This may seem pedantic, but you don't solve this. They can solve it, but you can't make them.
There are two approaches that come to mind on working through this:
- actual conflict mediation
- team building
There are books and certifications on this - far more than fits in a Stack Exchange answer, but a starting point is to talk to them individually about what has happened, what they would like to see as an end result, and potentially ask them things like "why do you think the other person is doing what they are doing?" or "If you were in their situation, what might cause you to take similar actions?" to create some empathy.
After some one-on-one conversations you can ask if they are up for some group conversations. There is a nice technique you might find helpful called non-violent communication.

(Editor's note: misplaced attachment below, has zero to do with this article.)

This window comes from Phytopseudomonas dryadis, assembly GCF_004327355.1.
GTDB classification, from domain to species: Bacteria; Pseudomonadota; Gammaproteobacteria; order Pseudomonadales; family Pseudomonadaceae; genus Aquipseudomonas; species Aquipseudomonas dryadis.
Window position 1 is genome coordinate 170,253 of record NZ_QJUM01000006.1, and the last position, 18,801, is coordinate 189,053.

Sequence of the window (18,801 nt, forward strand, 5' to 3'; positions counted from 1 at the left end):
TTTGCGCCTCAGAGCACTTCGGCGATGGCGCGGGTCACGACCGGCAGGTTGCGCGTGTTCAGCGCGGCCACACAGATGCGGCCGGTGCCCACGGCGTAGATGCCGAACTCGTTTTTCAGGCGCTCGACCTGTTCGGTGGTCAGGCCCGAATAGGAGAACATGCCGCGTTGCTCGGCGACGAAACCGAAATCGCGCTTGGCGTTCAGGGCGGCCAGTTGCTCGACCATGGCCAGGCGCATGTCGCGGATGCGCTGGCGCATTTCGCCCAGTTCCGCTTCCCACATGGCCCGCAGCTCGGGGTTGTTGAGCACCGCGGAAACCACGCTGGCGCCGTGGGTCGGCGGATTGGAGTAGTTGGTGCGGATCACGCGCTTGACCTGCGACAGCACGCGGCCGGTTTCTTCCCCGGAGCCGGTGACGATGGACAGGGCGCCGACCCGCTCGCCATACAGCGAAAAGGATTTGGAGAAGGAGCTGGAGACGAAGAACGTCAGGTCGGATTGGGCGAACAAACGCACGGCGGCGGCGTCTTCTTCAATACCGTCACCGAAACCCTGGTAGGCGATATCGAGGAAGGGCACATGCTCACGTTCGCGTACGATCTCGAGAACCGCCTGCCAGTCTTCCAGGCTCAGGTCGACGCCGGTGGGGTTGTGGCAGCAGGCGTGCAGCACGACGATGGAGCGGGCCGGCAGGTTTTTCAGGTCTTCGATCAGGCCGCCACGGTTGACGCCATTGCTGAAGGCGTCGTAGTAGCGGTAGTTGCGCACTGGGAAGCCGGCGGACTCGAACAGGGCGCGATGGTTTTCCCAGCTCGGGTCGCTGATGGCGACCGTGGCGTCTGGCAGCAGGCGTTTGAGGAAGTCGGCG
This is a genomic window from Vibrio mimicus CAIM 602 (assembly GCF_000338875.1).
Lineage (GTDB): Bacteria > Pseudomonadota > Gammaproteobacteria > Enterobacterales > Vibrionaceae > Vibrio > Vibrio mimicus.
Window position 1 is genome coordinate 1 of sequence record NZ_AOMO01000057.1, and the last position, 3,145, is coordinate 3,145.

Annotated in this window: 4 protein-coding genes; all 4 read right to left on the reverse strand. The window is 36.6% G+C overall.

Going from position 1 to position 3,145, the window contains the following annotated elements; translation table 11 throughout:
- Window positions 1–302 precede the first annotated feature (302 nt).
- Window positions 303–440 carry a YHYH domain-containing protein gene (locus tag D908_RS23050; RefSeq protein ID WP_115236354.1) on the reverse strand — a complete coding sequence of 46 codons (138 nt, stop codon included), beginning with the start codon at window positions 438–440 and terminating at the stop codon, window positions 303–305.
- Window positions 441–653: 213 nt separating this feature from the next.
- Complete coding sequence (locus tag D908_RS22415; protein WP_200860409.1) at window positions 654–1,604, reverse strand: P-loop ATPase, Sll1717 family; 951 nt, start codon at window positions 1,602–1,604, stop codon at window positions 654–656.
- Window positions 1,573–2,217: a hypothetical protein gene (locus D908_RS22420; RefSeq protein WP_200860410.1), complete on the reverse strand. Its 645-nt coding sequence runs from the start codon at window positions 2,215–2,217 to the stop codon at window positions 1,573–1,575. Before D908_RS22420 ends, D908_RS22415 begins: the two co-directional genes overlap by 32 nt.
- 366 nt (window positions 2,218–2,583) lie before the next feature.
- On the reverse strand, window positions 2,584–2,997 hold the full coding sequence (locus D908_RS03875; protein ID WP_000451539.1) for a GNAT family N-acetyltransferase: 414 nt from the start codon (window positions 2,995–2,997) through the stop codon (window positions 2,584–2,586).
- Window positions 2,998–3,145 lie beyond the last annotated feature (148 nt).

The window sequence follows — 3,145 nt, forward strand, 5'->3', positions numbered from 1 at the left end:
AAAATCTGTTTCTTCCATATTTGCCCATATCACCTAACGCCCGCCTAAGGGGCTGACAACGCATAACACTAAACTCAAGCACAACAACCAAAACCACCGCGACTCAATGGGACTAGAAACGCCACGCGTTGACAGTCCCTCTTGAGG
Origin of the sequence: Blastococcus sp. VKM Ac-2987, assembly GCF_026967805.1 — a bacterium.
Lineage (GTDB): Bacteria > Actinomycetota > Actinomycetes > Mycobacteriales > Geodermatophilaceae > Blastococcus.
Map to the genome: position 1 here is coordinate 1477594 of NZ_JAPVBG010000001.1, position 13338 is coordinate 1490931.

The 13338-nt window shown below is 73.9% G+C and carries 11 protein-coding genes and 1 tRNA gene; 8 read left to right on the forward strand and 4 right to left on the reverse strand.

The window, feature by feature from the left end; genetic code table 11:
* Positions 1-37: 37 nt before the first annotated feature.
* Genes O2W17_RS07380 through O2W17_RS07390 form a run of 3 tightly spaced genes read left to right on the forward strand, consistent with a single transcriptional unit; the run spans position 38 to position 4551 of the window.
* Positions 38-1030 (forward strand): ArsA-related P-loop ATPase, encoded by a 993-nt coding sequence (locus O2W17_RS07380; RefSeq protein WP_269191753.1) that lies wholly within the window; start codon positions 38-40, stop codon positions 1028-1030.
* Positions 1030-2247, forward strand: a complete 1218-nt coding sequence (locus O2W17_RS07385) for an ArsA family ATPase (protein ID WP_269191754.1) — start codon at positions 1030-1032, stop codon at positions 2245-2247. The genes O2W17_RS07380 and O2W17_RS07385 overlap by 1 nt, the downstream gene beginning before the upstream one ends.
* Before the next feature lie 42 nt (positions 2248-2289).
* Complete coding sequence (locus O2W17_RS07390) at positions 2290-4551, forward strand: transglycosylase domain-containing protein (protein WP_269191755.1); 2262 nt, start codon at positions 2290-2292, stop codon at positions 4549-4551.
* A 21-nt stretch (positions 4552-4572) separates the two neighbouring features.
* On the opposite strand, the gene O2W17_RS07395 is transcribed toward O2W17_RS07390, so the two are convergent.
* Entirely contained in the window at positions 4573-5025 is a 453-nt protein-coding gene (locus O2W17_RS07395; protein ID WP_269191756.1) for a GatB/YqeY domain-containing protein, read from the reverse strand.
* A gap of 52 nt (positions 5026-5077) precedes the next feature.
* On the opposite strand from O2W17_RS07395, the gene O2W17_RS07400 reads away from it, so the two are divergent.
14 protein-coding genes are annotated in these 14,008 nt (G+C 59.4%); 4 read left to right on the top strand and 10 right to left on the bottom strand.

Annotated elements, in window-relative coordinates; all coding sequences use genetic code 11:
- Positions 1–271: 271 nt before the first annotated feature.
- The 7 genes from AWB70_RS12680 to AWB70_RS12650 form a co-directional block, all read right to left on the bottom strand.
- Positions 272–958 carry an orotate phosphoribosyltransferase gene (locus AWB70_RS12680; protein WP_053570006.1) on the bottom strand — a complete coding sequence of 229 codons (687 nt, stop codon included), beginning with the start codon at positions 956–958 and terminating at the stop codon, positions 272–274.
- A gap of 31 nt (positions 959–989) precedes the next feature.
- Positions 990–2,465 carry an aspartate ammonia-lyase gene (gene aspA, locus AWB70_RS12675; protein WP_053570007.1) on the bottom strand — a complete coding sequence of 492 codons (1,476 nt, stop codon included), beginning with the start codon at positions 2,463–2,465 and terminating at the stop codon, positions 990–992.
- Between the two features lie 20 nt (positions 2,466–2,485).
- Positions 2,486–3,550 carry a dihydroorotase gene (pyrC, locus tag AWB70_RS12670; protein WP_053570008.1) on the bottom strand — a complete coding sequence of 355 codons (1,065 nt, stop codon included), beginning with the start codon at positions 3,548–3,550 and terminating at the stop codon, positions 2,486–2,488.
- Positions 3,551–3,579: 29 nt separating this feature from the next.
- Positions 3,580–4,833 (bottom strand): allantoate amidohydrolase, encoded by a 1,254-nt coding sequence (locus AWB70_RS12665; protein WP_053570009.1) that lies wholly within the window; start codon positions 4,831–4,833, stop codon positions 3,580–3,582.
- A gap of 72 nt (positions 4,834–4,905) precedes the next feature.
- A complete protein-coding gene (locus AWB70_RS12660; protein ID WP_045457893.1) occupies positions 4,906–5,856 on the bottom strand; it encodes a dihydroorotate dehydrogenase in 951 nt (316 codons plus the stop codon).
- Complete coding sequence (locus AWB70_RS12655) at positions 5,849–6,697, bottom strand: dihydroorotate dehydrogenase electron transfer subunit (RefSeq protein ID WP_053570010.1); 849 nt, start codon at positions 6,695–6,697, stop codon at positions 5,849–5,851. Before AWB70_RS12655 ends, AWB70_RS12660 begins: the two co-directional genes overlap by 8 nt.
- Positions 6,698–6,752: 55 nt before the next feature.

The risk with a conflict mediation approach is that if you overstep you can become part of the problem and enflame the conflict.
A potentially safer, though far less direct approach, is to focus on team building. Exercises like identifying team values and working agreements can help create new shared positive experiences in the team that start to supplant the old negative ones. They can also allow the team to plant some working agreement items that take the edge off the problem. For example, the team might agree in their working agreement that anytime there is a task that only the senior person knows how to do, they will pair with a junior developer and the junior developer will do the work with the senior one mentoring.
This is more indirect and will not overcome severe personality conflicts, but can be very helpful if the conflict is normal team-forming stuff.